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Pesah

18th Century Omer Counter

18th Century Omer Counter

Members of the congregation celebrate Pesah at synagogue services throughout the eight days of the festival, as well as by conducting Pesah Haggadot (seders) in their homes. In some years, we occassionally host a community Haggadah (seder) in our synagogue. 

 

Following services on the Shabbat of Pesah, teen girls of the Congregation chant the Shir HaShirim (Song of Songs). In appreciation of their hours of preparation and their beautiful rendition of Shir HaShirim, the congregation sponsors a Kiddush luncheon in their honor.

 

On the morning of the seventh day, Shearith Israel marks the Consecration Anniversary of our First Mill Street Synagogue of 1730. A special blessing is recited in honor of those congregations which had contributed to the building of our first synagogue: the Sephardic congregations of London, Curacao, and Surinam. A blessing is chanted on behalf of these congregations, as well as the congregation in Amsterdam, on the eve of Yom Kippur.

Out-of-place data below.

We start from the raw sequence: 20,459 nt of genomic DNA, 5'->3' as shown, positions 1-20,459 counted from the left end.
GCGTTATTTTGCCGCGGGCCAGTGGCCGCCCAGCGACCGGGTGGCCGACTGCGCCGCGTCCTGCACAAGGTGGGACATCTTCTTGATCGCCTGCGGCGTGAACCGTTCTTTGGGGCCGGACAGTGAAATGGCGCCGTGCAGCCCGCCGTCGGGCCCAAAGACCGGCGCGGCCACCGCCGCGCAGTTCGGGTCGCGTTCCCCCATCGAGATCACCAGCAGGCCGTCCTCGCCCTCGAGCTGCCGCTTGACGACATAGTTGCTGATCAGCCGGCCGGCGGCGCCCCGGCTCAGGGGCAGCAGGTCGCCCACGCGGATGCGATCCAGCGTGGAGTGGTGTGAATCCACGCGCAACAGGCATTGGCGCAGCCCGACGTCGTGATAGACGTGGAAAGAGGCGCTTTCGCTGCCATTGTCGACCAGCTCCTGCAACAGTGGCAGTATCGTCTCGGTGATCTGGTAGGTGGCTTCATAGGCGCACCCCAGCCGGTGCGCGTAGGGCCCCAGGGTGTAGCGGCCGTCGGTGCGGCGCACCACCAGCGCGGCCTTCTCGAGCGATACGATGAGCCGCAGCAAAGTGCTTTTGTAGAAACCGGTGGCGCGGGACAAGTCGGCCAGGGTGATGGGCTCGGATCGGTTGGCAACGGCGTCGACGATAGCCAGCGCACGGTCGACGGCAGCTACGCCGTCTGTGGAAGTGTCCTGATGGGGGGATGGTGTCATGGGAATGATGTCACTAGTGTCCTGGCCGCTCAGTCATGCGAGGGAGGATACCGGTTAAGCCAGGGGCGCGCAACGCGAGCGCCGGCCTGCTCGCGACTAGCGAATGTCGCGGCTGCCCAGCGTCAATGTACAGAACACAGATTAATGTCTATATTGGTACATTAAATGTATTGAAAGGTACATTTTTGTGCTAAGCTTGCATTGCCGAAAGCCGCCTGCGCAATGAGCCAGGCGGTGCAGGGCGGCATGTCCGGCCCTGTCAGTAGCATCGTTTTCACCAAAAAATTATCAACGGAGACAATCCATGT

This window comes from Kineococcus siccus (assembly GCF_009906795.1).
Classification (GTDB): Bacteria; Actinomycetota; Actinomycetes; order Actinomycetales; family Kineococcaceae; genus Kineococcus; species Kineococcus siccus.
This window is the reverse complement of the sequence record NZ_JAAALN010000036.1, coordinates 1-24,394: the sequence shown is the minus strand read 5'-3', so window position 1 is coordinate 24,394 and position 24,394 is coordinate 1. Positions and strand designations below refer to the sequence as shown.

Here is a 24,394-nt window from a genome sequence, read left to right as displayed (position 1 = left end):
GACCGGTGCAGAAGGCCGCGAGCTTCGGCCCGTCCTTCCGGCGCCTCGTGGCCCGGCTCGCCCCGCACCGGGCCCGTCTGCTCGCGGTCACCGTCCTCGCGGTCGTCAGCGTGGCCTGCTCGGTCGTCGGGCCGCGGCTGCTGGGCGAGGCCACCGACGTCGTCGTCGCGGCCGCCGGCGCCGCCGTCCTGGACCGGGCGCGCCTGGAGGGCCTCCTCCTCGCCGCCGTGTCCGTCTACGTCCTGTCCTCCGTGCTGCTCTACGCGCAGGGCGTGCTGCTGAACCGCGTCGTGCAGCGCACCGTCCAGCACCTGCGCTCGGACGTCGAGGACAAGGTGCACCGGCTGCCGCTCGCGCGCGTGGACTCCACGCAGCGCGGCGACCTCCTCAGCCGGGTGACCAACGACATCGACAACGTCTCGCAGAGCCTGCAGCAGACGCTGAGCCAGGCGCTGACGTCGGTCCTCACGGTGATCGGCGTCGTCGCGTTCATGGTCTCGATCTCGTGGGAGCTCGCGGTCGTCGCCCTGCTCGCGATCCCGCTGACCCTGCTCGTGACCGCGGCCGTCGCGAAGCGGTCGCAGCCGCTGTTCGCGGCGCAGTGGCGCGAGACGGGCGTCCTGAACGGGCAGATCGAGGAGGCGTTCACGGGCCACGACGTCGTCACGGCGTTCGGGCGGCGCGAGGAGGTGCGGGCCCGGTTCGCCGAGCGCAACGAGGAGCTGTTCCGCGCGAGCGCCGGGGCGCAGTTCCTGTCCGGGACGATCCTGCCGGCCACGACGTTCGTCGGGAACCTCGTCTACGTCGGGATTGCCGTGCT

Beginning the second night, the “Omer” is counted. The “Omer” is counted each night for a period of seven weeks, concluding with the Shavuot festival. Shearith Israel’s “Omer Board” dates back to the Mill Street Synagogue of 1730, and may indeed go back to the early years of the Congregation’s history. The Board includes the headings H (for Homer i.e. Omer; or Hoy, today); S (for Semana, week); and D (for Dia, day).

Chatham Square Cemetery

The oldest of our extant cemeteries is known as the Chatham Square Cemetery.  It is located in Chinatown at 55 St. James Place.  The land was originally purchased in 1682 by Joseph Bueno de Mesquita. 

1682
Crosby Street Synagogue

 In 1834 the congregation built a new synagogue on Crosby Street, between Broom and Spring Street.

1834